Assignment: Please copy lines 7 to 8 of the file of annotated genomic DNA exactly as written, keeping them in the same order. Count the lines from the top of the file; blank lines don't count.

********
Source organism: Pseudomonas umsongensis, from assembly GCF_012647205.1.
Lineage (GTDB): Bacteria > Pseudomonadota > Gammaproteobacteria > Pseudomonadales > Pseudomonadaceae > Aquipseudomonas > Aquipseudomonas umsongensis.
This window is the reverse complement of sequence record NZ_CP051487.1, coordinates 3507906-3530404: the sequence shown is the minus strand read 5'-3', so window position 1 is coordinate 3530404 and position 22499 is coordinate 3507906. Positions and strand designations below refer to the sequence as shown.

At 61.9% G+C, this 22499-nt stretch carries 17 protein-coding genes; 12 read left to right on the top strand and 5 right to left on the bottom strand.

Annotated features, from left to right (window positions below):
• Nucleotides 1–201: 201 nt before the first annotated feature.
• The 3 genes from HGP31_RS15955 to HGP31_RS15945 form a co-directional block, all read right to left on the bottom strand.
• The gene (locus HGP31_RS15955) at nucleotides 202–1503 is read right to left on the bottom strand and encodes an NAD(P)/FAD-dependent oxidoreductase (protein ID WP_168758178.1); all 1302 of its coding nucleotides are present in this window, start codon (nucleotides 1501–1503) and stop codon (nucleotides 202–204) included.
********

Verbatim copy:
• The 3 genes from HGP31_RS15955 to HGP31_RS15945 form a co-directional block, all read right to left on the bottom strand.
• The gene (locus HGP31_RS15955) at nucleotides 202–1503 is read right to left on the bottom strand and encodes an NAD(P)/FAD-dependent oxidoreductase (protein ID WP_168758178.1); all 1302 of its coding nucleotides are present in this window, start codon (nucleotides 1501–1503) and stop codon (nucleotides 202–204) included.